It's impossible to watch the "Eagles of Death Metal: Not Amis (Our Friends)" documentary about the November 2015 terror attack at the band's Paris concert without thinking about Vegas. It's so hard to watch this film that I'm not sure I could handle seeing a similar film about the attack on the Route 91 Harvest music festival in October.
That doesn't mean you shouldn't watch this film and that we all shouldn't watch a film about Vegas that shares the focus that "Nos Amis" puts on the fans and the artists affected by that horrific event.
To recap: Eagles of Death Metal were headlining a concert at Paris' Bataclan theatre, a 1500-capacity historic venue, when a group of ISIS-affliliated terrorists entered the venue and started systematically killing the concertgoers. By the time they were finished, 89 people were dead and more than 200 wounded.
We've got a clip from the film about the moment when the terrorists started shooting.
Director Colin Hanks is perhaps best-known as an actor. He's currently on the CBS comedy series "Life in Pieces" and appeared in season 1 of "Fargo." Hanks has also developed a talent for documentary filmmaking, starting with his excellent elegy for a record store chain in "All Things Must Pass: The Rise and Fall of Tower Records."
In "Nos Amis," Hanks focuses on the experiences of a group of fans who survived the attack, the band members and the unusually tight friendship between EODM lead singer Jesse Hughes and the band's sometime drummer (and Queens of the Stone Age guitarist/lead singer) Joshua Homme.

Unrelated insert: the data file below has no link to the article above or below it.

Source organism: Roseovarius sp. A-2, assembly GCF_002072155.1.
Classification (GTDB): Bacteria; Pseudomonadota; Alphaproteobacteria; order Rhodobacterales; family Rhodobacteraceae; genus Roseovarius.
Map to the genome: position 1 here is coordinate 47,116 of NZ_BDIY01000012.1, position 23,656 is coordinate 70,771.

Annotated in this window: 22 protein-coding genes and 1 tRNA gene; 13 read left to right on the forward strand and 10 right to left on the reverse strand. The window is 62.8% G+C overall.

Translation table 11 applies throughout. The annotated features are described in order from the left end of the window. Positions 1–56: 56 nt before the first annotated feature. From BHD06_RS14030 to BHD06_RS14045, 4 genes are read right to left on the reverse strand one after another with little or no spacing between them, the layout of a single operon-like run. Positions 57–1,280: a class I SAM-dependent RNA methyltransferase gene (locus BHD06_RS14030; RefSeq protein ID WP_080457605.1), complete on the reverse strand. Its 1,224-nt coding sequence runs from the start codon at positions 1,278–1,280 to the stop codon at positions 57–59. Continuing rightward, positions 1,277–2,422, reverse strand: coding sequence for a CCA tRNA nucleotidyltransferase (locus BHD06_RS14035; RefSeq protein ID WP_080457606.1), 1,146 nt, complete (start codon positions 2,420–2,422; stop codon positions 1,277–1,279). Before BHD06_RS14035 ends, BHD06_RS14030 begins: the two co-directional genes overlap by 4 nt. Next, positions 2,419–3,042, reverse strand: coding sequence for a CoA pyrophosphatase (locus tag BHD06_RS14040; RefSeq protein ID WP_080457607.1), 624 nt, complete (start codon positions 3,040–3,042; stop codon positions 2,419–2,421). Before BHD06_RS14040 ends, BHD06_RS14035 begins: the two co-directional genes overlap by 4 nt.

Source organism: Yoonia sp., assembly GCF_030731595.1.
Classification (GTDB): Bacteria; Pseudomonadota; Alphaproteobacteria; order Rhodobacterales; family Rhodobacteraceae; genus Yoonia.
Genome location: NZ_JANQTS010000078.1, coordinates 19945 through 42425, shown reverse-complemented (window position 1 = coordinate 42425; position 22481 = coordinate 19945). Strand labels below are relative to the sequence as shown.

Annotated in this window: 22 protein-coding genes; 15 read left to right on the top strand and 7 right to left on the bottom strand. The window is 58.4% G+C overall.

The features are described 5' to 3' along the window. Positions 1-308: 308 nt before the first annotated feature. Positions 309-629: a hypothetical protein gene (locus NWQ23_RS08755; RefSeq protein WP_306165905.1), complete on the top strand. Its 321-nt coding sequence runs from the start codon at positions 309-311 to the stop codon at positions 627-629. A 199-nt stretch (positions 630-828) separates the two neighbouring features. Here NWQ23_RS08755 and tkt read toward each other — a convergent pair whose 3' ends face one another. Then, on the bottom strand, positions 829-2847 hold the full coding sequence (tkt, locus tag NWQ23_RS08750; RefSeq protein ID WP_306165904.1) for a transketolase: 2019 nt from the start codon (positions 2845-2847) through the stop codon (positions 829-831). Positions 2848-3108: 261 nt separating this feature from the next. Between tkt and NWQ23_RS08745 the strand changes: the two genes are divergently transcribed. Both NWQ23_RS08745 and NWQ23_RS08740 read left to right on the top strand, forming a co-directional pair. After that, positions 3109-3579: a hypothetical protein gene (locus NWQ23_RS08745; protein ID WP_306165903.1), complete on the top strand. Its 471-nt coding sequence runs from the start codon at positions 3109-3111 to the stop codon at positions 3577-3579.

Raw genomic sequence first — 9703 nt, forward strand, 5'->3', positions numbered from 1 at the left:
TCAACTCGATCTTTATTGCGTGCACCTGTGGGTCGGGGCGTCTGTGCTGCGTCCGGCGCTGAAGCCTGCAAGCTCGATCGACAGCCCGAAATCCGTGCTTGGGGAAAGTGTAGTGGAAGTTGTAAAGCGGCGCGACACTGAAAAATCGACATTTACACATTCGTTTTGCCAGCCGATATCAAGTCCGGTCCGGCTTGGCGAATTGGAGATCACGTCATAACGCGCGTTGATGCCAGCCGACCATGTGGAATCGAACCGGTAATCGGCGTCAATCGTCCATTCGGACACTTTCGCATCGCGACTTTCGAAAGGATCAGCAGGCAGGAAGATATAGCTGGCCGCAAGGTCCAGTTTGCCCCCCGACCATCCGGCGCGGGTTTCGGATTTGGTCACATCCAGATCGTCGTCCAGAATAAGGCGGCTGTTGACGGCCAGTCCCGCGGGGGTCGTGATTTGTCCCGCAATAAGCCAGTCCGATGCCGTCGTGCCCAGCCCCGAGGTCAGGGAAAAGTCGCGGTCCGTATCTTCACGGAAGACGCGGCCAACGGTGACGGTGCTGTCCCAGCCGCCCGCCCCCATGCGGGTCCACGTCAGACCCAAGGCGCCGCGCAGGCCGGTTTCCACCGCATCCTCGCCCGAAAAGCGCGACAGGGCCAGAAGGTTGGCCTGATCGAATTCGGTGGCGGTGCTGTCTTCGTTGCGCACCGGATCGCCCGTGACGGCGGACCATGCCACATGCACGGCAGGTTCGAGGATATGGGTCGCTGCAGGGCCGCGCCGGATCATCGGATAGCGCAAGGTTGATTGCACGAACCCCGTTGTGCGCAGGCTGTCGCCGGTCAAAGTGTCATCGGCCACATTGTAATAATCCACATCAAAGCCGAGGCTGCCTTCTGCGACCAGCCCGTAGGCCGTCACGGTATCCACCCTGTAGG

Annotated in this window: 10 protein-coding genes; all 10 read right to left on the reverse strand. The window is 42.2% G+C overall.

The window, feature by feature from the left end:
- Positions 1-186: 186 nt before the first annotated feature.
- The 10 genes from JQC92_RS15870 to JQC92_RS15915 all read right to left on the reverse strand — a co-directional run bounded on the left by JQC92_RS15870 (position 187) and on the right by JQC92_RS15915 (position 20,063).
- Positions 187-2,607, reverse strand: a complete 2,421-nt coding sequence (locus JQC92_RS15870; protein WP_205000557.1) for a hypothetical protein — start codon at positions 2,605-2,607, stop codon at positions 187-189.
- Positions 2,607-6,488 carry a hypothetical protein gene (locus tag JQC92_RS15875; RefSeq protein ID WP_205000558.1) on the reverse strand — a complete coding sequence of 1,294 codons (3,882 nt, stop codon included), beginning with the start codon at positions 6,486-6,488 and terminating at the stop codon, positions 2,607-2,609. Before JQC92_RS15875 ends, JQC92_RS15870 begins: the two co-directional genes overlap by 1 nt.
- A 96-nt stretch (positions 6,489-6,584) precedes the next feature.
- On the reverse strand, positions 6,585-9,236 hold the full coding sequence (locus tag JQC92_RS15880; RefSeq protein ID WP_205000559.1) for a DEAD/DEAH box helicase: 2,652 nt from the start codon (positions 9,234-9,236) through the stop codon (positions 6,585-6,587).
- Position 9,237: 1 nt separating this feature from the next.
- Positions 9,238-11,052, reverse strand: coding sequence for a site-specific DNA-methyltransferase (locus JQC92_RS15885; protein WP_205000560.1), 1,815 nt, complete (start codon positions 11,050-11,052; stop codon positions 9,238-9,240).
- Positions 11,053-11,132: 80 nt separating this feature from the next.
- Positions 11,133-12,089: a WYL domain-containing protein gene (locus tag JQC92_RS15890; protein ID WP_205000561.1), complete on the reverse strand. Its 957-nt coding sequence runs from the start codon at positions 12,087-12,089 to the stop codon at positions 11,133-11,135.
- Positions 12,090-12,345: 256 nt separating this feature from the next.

There's no examination of the terrorists or their motivations: Hanks lets the horror of the actions speak for themselves. Fortunately, there's none of the cellphone footage taken during the actual shootings. There's not even really much music in the film. There's just enough EODM for non-fans to figure out if they want to hear more from the band but not enough to prevent anyone who hates what they hear from absorbing the message of the film.
What you get is an exploration of how music lovers experience their favorite bands and the sense of community created by the shared love of a particular group. You also see a group of people (both fans and musicians) trying to process severe PTSD even though the film doesn't explicitly identify them has having that experience.
Jesse is a unique character in rock music, a guy who never would've fronted a band if his childhood best friend hadn't encouraged him to write songs as a way to cope with an imploded marriage. Jesse and Joshua would've warranted their own documentary even without the Paris events and, even though he wasn't on tour with the band in Paris, it's Homme's steadying presence that helps Jesse return to Paris to "finish the show" at a February 2016 concert at the Olympia Theatre.
I understand that not everyone enjoys or "gets" the arts, but it's important to understand that artistic freedom is one of America's greatest exports to the world. Western music and movies played no small role in ending the Cold War and there are still dozens of countries around the world whose citizens are amazed by what our government "lets" filmmakers and musicians say with their art.
It's why they hate us. And that's why it's so important to defend our arts culture.